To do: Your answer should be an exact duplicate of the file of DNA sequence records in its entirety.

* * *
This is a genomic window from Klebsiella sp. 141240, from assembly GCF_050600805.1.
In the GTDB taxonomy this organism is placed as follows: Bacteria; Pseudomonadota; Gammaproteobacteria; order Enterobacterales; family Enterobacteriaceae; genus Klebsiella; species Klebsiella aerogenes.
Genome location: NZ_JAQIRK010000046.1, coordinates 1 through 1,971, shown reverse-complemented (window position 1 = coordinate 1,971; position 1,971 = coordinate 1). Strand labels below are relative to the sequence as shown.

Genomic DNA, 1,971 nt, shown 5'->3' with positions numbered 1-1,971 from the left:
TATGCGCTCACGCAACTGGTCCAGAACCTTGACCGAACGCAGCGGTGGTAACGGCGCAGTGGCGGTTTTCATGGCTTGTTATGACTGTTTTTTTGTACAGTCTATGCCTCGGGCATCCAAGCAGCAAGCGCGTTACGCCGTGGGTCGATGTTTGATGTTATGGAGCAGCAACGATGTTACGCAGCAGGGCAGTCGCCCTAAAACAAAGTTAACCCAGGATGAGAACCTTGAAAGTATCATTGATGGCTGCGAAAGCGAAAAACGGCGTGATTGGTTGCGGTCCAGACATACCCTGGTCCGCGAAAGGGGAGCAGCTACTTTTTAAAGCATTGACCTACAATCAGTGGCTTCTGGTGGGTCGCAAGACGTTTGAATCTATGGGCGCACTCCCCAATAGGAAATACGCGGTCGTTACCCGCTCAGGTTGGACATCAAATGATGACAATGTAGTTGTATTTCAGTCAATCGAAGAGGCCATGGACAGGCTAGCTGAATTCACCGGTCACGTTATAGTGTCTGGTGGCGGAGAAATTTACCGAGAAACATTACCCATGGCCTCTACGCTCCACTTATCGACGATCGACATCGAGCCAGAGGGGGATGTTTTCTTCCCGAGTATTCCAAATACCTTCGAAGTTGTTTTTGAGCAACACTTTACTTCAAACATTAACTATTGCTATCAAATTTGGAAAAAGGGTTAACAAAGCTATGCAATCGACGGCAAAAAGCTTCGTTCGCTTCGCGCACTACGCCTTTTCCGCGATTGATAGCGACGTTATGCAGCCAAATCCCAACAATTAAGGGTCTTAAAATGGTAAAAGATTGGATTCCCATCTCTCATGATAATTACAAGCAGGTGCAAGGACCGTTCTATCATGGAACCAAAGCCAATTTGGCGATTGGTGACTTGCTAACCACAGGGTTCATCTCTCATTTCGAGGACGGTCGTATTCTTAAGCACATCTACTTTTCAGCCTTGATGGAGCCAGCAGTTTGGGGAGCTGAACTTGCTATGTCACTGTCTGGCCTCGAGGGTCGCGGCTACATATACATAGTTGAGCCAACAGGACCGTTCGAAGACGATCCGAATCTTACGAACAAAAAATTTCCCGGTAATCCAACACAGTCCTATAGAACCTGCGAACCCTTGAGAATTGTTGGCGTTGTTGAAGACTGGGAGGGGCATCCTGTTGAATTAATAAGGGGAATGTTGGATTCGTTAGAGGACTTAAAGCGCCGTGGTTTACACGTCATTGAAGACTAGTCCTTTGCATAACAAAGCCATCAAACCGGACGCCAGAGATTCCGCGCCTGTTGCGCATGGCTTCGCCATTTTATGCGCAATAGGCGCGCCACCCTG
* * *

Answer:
This is a genomic window from Klebsiella sp. 141240, from assembly GCF_050600805.1.
In the GTDB taxonomy this organism is placed as follows: Bacteria; Pseudomonadota; Gammaproteobacteria; order Enterobacterales; family Enterobacteriaceae; genus Klebsiella; species Klebsiella aerogenes.
Genome location: NZ_JAQIRK010000046.1, coordinates 1 through 1,971, shown reverse-complemented (window position 1 = coordinate 1,971; position 1,971 = coordinate 1). Strand labels below are relative to the sequence as shown.

Genomic DNA, 1,971 nt, shown 5'->3' with positions numbered 1-1,971 from the left:
TATGCGCTCACGCAACTGGTCCAGAACCTTGACCGAACGCAGCGGTGGTAACGGCGCAGTGGCGGTTTTCATGGCTTGTTATGACTGTTTTTTTGTACAGTCTATGCCTCGGGCATCCAAGCAGCAAGCGCGTTACGCCGTGGGTCGATGTTTGATGTTATGGAGCAGCAACGATGTTACGCAGCAGGGCAGTCGCCCTAAAACAAAGTTAACCCAGGATGAGAACCTTGAAAGTATCATTGATGGCTGCGAAAGCGAAAAACGGCGTGATTGGTTGCGGTCCAGACATACCCTGGTCCGCGAAAGGGGAGCAGCTACTTTTTAAAGCATTGACCTACAATCAGTGGCTTCTGGTGGGTCGCAAGACGTTTGAATCTATGGGCGCACTCCCCAATAGGAAATACGCGGTCGTTACCCGCTCAGGTTGGACATCAAATGATGACAATGTAGTTGTATTTCAGTCAATCGAAGAGGCCATGGACAGGCTAGCTGAATTCACCGGTCACGTTATAGTGTCTGGTGGCGGAGAAATTTACCGAGAAACATTACCCATGGCCTCTACGCTCCACTTATCGACGATCGACATCGAGCCAGAGGGGGATGTTTTCTTCCCGAGTATTCCAAATACCTTCGAAGTTGTTTTTGAGCAACACTTTACTTCAAACATTAACTATTGCTATCAAATTTGGAAAAAGGGTTAACAAAGCTATGCAATCGACGGCAAAAAGCTTCGTTCGCTTCGCGCACTACGCCTTTTCCGCGATTGATAGCGACGTTATGCAGCCAAATCCCAACAATTAAGGGTCTTAAAATGGTAAAAGATTGGATTCCCATCTCTCATGATAATTACAAGCAGGTGCAAGGACCGTTCTATCATGGAACCAAAGCCAATTTGGCGATTGGTGACTTGCTAACCACAGGGTTCATCTCTCATTTCGAGGACGGTCGTATTCTTAAGCACATCTACTTTTCAGCCTTGATGGAGCCAGCAGTTTGGGGAGCTGAACTTGCTATGTCACTGTCTGGCCTCGAGGGTCGCGGCTACATATACATAGTTGAGCCAACAGGACCGTTCGAAGACGATCCGAATCTTACGAACAAAAAATTTCCCGGTAATCCAACACAGTCCTATAGAACCTGCGAACCCTTGAGAATTGTTGGCGTTGTTGAAGACTGGGAGGGGCATCCTGTTGAATTAATAAGGGGAATGTTGGATTCGTTAGAGGACTTAAAGCGCCGTGGTTTACACGTCATTGAAGACTAGTCCTTTGCATAACAAAGCCATCAAACCGGACGCCAGAGATTCCGCGCCTGTTGCGCATGGCTTCGCCATTTTATGCGCAATAGGCGCGCCACCCTG